The ’60s were a widely political era for Britain, during which the role of the state and conditions for quality of life were continuously questioned. Photography had a significant role in displaying these socio-economic conditions. The creation of new estates such as Thamesmead were contrasted photographically with images of harsh living in other urban areas. These ideas linking socially-aware photography to architecture are at the very heart of the Manplan project: an insightful introductory exhibition at The Photographers’ Gallery (set to have an extended display later this year). Manplan shines a light on revolutionary street photographers of the ’60s, who used the power of 35mm to situate society within the blocky enclosures of Britain’s housing estates and public places.
Manplan was first and foremost an architectural magazine, spanning 1969–1970. The magazine started to commission a series of photographers to display the impact of Britain’s slab-like slums on everyday folk. Taking to the streets, young and hungry photo-realists like Tony Ray Jones wanted to show that photography was more than just a technical skill. Images of architecture beforehand were mainly large-format images, lauding buildings in all their grandeur. But like the pioneering film director Truffaut was doing in France at the time with films like Jules and Jim (1962), Ray Jones and others used the roughness of their grainy, small-format black-and-whites to join in a wider political and social discussion at the time. The series of photographs on display in this exhibition is exquisitely done, presenting daily life in old environments with a creative twist. Ray Jones’ images stand out in the collection, caricaturing urban life with stills of children and dogs bounding in the foreground whilst bricked buildings loom over them in the background. As a result of this, the viewer takes in the full presence of people surrounded by their environment.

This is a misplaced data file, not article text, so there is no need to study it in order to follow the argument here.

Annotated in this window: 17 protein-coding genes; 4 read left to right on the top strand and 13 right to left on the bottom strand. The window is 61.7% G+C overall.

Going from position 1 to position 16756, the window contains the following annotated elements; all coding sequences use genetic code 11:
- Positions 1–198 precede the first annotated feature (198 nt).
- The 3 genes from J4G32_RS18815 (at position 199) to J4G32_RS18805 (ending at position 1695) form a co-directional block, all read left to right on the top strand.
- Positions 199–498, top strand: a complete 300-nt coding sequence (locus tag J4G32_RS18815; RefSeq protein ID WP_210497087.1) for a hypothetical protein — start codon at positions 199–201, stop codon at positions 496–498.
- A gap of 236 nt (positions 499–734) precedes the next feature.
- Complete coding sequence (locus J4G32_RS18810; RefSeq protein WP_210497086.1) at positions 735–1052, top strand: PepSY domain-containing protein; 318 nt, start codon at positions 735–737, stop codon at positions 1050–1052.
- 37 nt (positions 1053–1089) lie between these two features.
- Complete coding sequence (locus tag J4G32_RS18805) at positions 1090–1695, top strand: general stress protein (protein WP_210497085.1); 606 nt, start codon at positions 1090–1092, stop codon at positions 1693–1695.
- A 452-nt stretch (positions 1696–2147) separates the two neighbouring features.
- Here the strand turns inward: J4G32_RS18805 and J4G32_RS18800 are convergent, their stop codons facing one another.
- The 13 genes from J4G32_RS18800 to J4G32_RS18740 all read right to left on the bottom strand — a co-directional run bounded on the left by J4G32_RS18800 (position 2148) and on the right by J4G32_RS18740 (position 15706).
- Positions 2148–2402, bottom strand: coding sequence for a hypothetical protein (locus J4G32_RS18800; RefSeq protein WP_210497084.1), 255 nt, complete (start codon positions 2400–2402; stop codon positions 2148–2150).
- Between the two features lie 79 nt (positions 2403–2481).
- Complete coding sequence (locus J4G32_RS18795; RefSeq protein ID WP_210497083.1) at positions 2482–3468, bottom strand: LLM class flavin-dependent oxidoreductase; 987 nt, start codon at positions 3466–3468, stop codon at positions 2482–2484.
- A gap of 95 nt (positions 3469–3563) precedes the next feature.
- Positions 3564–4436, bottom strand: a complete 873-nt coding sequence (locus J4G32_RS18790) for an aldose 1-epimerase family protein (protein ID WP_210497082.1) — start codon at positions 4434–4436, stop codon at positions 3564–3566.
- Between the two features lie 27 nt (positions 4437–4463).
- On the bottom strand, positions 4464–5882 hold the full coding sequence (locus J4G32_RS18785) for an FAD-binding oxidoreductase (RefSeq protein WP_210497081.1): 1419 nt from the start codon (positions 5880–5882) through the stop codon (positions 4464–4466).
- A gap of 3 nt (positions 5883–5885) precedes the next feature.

The person behind the blueprints of the Manplan exhibition at the Photographers’ Gallery is Clare Grafik, Head of Exhibitions at the gallery. Upon my visit she gave a short introduction to this slice of architectural history, detailing how Manplan magazine was a commentary on the frustrations of a modernised society in the ’60s. Grafik’s words are cemented in the images of this collection. Works from the likes of Ian Berry explore these frustrations as his use of wide-angle accentuates the harsh oblique angles of the interior of buildings such as Abbotsinch Airport in Glasgow. We can see how Berry highlights frustration in his images by drawing upon the sharp, angular interior of his pictured airport as a stressed mother drags her children along the tiled floor.
As the exhibition is set to expand later this year, I highly recommend you go and give it a look. If not for the picture-perfect creations, then simply just for an insight into ’60s Britain — some of that swinging goodness. Manplan underlines a period of revolutionary British photography when architecture started to relate more to the personal, bound together through the wonders of small-format photography.
Edited by Quince Pan, Photography Editor